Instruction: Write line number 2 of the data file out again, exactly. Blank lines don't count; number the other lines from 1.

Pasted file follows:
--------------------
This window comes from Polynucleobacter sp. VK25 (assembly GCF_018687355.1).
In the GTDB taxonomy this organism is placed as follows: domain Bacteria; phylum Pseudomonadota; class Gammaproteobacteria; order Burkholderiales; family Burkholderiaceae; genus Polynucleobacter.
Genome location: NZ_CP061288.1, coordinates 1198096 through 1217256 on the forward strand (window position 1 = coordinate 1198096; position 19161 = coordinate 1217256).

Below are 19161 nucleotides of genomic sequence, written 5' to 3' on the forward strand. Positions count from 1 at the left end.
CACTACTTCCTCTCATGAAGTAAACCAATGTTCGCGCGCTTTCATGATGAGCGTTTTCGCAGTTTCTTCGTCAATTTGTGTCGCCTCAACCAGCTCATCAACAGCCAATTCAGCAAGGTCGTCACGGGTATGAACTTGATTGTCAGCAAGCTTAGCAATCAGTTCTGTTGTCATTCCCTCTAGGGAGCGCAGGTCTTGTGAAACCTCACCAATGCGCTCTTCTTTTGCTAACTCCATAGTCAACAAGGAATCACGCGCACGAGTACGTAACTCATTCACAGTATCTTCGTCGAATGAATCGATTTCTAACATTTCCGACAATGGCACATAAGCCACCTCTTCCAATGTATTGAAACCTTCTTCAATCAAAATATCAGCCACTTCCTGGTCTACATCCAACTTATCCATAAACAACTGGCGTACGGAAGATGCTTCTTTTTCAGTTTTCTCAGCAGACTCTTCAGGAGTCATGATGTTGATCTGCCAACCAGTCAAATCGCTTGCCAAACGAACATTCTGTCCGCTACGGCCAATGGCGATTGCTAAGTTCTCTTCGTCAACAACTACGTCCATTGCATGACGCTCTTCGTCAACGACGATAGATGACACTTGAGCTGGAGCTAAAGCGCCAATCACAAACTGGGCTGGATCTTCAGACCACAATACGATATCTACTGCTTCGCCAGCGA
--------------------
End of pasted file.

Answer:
In the GTDB taxonomy this organism is placed as follows: domain Bacteria; phylum Pseudomonadota; class Gammaproteobacteria; order Burkholderiales; family Burkholderiaceae; genus Polynucleobacter.